Posted by: Glow-worm PJ28 JAN 2010
Friday 29 January (2010) was the 150th anniversary of the birth of the playwright Anton Pavlovich Chekhov, in Taganrog, in present day Ukraine.
When his father’s grocery business failed the family were forced to flee to Moscow, and it was there, at the age of 20, that Anton began submitting short pieces of humourous fiction to fund his study of medicine at the University of Moscow.
Some four years after setting up his medical practice, Chekhov wrote to a friend: “Medicine is my lawful wife and literature is my mistress.” Many of his patients could not afford the doctor’s bills, so he used payment from his literary work to subsidise his practice.
By 1884, Chekhov had contracted tuberculosis, and although he concealed his symptoms from friends and colleagues, his condition gradually worsened and in 1887, after a pulmonary haemorrhage, he retired from active medical practice and devoted himself further to the study of medicine.
Chekhov’s medical training had a significant influence on his literary work, and he asserted time and again his concern for accuracy in recording life’s details. His characters and plots reflected real life situations, and he created hundreds of characters who show weakness, passivity and ineffectiveness. They include an array of 30 medical doctors who are hindered by various problems and working conditions.
His works often describe specific diseases and their treatment, especially mental disorders suffered by characters in several of his plays, including depression, paranoia and nervous breakdown.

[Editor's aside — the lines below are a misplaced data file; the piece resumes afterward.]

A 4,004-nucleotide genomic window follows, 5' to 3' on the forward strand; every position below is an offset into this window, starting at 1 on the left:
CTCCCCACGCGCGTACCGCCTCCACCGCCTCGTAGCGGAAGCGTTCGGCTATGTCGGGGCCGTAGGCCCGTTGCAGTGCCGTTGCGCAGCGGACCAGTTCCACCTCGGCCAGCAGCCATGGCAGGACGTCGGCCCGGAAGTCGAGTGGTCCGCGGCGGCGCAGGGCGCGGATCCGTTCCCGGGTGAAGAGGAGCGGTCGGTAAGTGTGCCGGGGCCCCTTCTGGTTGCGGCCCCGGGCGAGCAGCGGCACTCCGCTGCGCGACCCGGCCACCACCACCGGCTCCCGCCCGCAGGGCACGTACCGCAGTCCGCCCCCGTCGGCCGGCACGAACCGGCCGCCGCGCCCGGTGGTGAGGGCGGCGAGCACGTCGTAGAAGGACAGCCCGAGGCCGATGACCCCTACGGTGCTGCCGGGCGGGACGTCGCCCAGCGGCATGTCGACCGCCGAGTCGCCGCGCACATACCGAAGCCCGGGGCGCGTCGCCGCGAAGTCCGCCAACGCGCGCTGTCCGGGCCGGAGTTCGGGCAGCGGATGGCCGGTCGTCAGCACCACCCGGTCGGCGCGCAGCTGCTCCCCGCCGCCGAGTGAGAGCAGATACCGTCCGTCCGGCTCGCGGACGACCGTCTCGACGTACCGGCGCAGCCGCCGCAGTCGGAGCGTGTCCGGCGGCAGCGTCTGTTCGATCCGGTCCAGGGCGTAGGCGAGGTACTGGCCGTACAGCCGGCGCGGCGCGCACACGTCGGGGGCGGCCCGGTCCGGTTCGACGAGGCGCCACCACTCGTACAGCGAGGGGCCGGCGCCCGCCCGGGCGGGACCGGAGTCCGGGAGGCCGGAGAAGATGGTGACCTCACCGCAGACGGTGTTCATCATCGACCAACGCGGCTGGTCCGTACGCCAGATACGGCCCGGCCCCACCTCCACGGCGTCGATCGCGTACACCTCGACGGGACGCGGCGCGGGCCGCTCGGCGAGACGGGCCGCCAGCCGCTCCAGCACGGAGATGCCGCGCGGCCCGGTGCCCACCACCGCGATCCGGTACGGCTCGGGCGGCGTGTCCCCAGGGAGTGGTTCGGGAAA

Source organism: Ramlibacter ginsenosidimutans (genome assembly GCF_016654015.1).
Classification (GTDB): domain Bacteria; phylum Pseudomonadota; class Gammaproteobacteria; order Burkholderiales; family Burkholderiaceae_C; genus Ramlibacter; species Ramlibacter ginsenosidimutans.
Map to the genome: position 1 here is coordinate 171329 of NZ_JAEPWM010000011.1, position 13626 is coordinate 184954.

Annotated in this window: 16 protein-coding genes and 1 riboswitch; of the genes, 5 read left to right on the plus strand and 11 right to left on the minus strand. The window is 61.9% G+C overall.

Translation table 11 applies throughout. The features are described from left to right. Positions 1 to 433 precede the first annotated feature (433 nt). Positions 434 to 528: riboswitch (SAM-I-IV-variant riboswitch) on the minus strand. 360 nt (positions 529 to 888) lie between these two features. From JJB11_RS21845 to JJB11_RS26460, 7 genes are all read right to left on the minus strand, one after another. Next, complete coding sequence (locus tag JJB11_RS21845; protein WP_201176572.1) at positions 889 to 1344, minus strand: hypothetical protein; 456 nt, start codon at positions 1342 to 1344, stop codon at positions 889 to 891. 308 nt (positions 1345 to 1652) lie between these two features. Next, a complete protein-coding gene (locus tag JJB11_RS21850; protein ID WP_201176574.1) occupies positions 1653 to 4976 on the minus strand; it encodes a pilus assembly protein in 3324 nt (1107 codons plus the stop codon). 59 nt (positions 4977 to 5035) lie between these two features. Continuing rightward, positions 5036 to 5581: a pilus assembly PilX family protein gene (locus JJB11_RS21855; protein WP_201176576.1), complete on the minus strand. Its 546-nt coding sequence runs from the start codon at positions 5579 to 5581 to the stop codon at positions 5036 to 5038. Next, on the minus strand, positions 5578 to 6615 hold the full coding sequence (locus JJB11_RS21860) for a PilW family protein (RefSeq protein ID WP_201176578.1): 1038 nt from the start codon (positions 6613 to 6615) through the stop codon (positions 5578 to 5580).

In 1890, Chekhov travelled to the penal colony of Sakhalin, an island north of Siberia, where he carried out a census of 10,000 convicts sentenced to life imprisonment. His report included descriptions of the dreadful conditions and brutal beatings he witnessed and was considered a landmark study in social medicine. Such was its effect upon the Russian public that corporal punishment was abolished for women in 1897 and for men in 1904.
In 1892, in a typically generous gesture, and despite his own poor health, Chekhov unselfishly acted as the medical supervisor of a rural district in a campaign against an imminent cholera epidemic.
By 1898, worsening ill-health forced him to sell his estate near Moscow, and he moved to the warmer climes of Yalta in the Crimea. His tuberculosis grew steadily worse, and he died in the Black Forest spa resort of Badenweiler on 2 July 1904.